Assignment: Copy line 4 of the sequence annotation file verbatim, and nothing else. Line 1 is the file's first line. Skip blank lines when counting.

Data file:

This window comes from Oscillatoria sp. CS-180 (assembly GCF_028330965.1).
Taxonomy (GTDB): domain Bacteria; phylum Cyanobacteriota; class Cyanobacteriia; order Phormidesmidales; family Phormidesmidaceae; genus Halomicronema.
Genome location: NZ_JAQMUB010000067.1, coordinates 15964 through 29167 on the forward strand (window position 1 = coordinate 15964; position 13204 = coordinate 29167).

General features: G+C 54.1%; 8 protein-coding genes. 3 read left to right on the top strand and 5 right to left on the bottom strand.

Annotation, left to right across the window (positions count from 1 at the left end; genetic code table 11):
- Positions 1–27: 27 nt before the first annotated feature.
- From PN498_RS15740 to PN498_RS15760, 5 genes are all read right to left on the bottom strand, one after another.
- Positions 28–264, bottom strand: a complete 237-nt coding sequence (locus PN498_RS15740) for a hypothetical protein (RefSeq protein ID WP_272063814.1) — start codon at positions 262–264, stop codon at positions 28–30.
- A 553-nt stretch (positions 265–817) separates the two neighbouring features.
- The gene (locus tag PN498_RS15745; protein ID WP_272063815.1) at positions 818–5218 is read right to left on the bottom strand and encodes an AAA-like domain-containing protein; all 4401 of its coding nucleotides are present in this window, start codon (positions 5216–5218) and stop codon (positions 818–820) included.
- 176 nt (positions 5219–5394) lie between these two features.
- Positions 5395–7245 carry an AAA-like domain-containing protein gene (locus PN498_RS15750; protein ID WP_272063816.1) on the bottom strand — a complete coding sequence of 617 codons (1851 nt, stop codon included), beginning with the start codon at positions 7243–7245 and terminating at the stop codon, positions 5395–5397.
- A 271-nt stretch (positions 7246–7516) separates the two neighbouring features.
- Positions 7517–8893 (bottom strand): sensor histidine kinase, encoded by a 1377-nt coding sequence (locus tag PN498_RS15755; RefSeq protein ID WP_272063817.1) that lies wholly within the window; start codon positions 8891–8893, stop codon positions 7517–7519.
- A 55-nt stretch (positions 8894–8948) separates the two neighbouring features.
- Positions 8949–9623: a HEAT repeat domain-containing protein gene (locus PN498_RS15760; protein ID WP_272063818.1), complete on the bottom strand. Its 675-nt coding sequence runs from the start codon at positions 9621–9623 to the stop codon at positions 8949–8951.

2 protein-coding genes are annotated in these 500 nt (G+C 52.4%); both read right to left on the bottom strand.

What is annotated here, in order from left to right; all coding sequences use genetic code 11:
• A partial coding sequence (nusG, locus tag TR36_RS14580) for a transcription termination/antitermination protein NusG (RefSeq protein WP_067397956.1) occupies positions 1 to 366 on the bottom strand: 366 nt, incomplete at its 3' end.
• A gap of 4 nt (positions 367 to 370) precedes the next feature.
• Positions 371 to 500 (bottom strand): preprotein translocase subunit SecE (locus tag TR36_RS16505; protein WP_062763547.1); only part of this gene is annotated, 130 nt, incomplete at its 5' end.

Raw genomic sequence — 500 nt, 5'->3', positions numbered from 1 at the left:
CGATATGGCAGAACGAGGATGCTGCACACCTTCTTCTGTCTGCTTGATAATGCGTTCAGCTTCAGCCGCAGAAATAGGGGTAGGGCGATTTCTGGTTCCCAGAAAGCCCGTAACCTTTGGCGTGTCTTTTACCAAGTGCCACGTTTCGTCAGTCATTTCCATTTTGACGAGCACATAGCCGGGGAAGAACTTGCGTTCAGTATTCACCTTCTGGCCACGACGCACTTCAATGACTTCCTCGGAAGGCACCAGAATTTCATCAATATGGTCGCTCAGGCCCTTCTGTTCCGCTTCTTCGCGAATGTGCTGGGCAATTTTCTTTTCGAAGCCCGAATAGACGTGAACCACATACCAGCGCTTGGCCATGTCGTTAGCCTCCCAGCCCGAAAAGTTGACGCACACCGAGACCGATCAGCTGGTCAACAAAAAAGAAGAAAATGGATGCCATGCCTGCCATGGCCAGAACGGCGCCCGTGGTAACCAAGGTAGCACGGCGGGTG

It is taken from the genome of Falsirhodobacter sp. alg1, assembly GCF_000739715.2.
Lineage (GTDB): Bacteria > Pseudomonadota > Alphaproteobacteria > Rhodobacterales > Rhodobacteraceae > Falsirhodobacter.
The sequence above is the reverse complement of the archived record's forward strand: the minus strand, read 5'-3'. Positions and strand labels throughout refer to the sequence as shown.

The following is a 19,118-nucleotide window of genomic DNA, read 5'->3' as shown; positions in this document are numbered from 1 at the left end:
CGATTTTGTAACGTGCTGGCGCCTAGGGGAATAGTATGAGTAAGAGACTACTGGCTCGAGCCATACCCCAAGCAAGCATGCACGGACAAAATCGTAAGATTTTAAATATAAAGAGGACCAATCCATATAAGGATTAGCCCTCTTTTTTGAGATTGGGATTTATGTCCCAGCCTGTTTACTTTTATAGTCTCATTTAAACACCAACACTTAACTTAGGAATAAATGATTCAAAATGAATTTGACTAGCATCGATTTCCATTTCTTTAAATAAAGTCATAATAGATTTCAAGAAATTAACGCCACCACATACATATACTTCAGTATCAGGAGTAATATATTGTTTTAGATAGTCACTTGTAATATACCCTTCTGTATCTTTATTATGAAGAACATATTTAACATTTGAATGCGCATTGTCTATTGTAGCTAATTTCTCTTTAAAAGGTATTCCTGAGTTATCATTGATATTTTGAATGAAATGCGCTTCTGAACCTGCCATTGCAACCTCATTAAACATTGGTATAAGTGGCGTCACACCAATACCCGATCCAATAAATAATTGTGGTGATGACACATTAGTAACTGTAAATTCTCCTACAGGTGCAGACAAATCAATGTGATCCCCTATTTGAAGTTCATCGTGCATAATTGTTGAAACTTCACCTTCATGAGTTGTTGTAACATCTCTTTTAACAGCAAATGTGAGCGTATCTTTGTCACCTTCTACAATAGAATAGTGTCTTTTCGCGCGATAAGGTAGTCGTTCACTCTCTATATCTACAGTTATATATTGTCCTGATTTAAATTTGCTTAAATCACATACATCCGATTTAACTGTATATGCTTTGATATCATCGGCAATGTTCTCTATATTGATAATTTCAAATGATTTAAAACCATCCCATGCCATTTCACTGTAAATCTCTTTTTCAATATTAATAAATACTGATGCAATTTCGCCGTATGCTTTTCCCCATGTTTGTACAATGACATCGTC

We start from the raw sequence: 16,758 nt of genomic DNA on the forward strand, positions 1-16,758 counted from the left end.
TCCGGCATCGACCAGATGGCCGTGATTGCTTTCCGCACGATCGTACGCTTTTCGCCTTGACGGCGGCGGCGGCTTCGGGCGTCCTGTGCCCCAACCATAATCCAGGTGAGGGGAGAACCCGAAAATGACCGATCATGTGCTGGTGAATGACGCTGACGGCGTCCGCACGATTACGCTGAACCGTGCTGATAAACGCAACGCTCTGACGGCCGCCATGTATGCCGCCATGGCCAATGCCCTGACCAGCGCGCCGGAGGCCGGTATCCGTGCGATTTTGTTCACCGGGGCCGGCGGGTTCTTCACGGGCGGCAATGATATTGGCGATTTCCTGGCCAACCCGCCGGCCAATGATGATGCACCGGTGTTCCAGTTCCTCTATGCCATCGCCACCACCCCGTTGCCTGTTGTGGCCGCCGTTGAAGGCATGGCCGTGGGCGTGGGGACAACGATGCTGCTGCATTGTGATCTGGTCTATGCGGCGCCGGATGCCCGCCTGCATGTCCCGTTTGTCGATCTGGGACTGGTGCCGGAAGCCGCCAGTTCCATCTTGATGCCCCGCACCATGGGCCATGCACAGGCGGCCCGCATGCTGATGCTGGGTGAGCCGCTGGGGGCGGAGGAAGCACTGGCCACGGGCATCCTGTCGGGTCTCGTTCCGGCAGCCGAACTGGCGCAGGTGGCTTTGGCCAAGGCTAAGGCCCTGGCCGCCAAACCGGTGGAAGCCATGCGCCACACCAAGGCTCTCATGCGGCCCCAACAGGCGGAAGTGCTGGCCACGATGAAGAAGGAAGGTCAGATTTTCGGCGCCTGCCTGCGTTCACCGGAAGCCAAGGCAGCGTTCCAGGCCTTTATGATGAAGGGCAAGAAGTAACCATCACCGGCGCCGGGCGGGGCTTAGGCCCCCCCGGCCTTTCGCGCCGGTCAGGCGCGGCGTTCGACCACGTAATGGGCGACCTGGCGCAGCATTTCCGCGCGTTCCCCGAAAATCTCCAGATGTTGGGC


General features: G+C 54.1%; 8 protein-coding genes. 3 read left to right on the top strand and 5 right to left on the bottom strand.